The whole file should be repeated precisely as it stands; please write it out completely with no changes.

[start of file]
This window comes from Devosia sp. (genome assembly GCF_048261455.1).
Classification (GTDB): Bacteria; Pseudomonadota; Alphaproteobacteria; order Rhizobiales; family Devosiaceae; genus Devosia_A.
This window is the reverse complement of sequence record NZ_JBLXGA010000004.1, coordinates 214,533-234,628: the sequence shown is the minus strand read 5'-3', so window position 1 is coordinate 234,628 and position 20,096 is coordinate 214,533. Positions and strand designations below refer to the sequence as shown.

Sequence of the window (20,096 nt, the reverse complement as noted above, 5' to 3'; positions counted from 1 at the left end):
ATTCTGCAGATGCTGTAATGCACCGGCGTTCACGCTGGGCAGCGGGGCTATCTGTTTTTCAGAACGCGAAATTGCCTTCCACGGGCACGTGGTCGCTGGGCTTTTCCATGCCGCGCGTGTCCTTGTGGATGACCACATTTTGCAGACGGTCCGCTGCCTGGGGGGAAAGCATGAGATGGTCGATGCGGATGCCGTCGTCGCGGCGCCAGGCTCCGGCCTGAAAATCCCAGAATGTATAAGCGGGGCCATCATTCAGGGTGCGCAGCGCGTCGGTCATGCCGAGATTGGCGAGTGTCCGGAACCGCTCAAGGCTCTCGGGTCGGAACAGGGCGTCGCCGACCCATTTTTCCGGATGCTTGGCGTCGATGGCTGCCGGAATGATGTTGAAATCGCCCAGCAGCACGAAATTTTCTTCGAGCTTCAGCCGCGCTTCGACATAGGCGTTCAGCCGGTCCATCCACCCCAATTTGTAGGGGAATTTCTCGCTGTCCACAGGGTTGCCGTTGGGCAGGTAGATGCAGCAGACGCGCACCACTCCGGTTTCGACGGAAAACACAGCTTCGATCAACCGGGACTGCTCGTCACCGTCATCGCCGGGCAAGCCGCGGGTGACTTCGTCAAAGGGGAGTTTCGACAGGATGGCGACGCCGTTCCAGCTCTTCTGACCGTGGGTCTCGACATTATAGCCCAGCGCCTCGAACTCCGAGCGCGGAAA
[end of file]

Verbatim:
This window comes from Devosia sp. (genome assembly GCF_048261455.1).
Classification (GTDB): Bacteria; Pseudomonadota; Alphaproteobacteria; order Rhizobiales; family Devosiaceae; genus Devosia_A.
This window is the reverse complement of sequence record NZ_JBLXGA010000004.1, coordinates 214,533-234,628: the sequence shown is the minus strand read 5'-3', so window position 1 is coordinate 234,628 and position 20,096 is coordinate 214,533. Positions and strand designations below refer to the sequence as shown.

Sequence of the window (20,096 nt, the reverse complement as noted above, 5' to 3'; positions counted from 1 at the left end):
ATTCTGCAGATGCTGTAATGCACCGGCGTTCACGCTGGGCAGCGGGGCTATCTGTTTTTCAGAACGCGAAATTGCCTTCCACGGGCACGTGGTCGCTGGGCTTTTCCATGCCGCGCGTGTCCTTGTGGATGACCACATTTTGCAGACGGTCCGCTGCCTGGGGGGAAAGCATGAGATGGTCGATGCGGATGCCGTCGTCGCGGCGCCAGGCTCCGGCCTGAAAATCCCAGAATGTATAAGCGGGGCCATCATTCAGGGTGCGCAGCGCGTCGGTCATGCCGAGATTGGCGAGTGTCCGGAACCGCTCAAGGCTCTCGGGTCGGAACAGGGCGTCGCCGACCCATTTTTCCGGATGCTTGGCGTCGATGGCTGCCGGAATGATGTTGAAATCGCCCAGCAGCACGAAATTTTCTTCGAGCTTCAGCCGCGCTTCGACATAGGCGTTCAGCCGGTCCATCCACCCCAATTTGTAGGGGAATTTCTCGCTGTCCACAGGGTTGCCGTTGGGCAGGTAGATGCAGCAGACGCGCACCACTCCGGTTTCGACGGAAAACACAGCTTCGATCAACCGGGACTGCTCGTCACCGTCATCGCCGGGCAAGCCGCGGGTGACTTCGTCAAAGGGGAGTTTCGACAGGATGGCGACGCCGTTCCAGCTCTTCTGACCGTGGGTCTCGACATTATAGCCCAGCGCCTCGAACTCCGAGCGCGGAAA